The Adaptive Content Engine

At GTxcel, we provide SAAS platforms for digital publishing. We have a platform for magazine publishers that transforms print-ready PDFs to responsive, accessible HTML.

Last year we launched our Content Hub with great success. Magazine readers use it to find articles from recent magazine issues or from curated lists of back issue content. They can also enjoy other content from the publisher like podcasts or video.

Publishers were very excited about it… but there were two problems.

Two problems

  1. Readers would tap on articles from the Content Hub and move to a separate interface to read the content. This felt disjointed and slow.
  2. Readers could not access the content hub from their mobile apps. Our native mobile app platform was hard to maintain and app engagement was relatively low.

How We Approached Them

I started by facilitating a cross-functional team meeting using the Lean UX Canvas as a framework.

Lean UX Canvas filled out for the ACE project
The Lean UX Canvas filled out early in the ACE project.

We analyzed publisher and reader comments. We documented the problems we are solving, who we’re solving them for, and what our desired outcomes are. We brainstormed potential solution ideas. We identified the risks and the assumptions that should be validated. I analyzed data about how our readers navigated through issues and between the issues and the content hub.

Mixpanel Flows report that shows how readers navigate our legacy article reading experience starting from the cover page of an issue.

I sketched user flows and ideas for the new reading experience. I used Figma to iterate on diagrams and wireframes. I held review sessions where I got feedback on the designs from internal and external stakeholders.

When we felt confident with our designs. I increased the visual fidelity and made the designs look great to showcase the beautiful content from our publishers.

I selected a few mockups to evaluate with an online unmoderated usability test on It was useful to identify some potential usability issues and get some feedback from their panel of participants.

As we narrowed down on some favorites, I created an interactive prototype and held design review sessions with customers.

A demo of the interactive prototype I built in Figma for the ACE mobile reading experience.

I planned and moderated a series of remote usability tests over Zoom using the interactive prototype. Remote participants clicking a mobile app prototype in their web browser is not the ideal scenario, but in-person testing would have been unsafe due to the COVID-19 pandemic. We documented findings on the wiki and I spliced together a highlight reel to share with the team.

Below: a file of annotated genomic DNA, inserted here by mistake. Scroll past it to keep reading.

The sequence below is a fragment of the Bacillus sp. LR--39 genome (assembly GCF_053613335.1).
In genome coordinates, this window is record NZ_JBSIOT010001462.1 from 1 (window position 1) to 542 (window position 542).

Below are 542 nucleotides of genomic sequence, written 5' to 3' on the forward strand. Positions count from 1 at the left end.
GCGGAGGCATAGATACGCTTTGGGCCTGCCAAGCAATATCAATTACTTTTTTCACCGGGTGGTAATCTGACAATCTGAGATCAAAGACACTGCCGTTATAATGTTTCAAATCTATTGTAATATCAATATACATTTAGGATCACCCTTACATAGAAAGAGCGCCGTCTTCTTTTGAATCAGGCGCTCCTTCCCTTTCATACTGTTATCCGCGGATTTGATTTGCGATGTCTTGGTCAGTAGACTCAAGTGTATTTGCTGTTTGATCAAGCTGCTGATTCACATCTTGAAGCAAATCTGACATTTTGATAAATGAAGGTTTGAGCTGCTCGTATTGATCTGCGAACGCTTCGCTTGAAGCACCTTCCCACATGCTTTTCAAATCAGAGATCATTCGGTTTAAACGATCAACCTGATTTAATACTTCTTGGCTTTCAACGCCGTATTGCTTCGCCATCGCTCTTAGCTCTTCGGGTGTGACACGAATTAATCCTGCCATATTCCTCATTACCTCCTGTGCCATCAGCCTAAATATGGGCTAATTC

We learned a lot from the usability testing and made some good improvements. The insights from the research informed our decisions moving forward.

We sliced the work into components and prioritized the most valuable. I worked closely with the developers as they built the functionality piece by piece – providing specifications and requirements and reviewing work in progress. I worked with sales and support to plan a beta program. We identified the right customers to invite, and when we felt like we had a Minimum Viable Product, I initiated the beta by scheduling individual kick-off calls with the beta participants, the salesperson, and the a support representative.

We learned a lot from our first couple of beta customers. I participated in the first few sales calls to help demo and highlight the features and benefits as the sales team ramped up on the product. I listened and took notes as customers provided feedback and shared information with us about how we can help them meet their business goals with the product.

We continue to build out the ACE user experience using what we’ve learned by collaborating with our customers.

The Results

We integrated the article reading experience into the Content Hub itself, which is available on mobile and desktop browsers. We also created a lightweight app that leverages Content Hub and the ACE reading experience.

It proved to be a great opportunity to reimagine the reading experience. We made it beautiful, engaging, and customizable to meet the needs of all types of publishers.

ACE has been driving a lot of sales. Customers have been excited about it and it’s allowing us to succeed in a challenging digital publishing market.

One of the top key performance metrics that I keep track of is Average Reading Duration per User. So far with our beta customers, the average duration is almost double what it was on our legacy platform.

A Mixpanel report showing more than double the reading duration on the new platform

Next Steps
I’m planning another round of usability testing with working code instead of a prototype. We continue to listen to our customer feedback to prioritize the next most valuable problems to solve for our customers.

We’re also stepping up our exploration of additional markets for our product beyond digital magazines. We’ve been making some progress in the K-12 educational textbooks so we’re learning about the user and stakeholder needs in that market.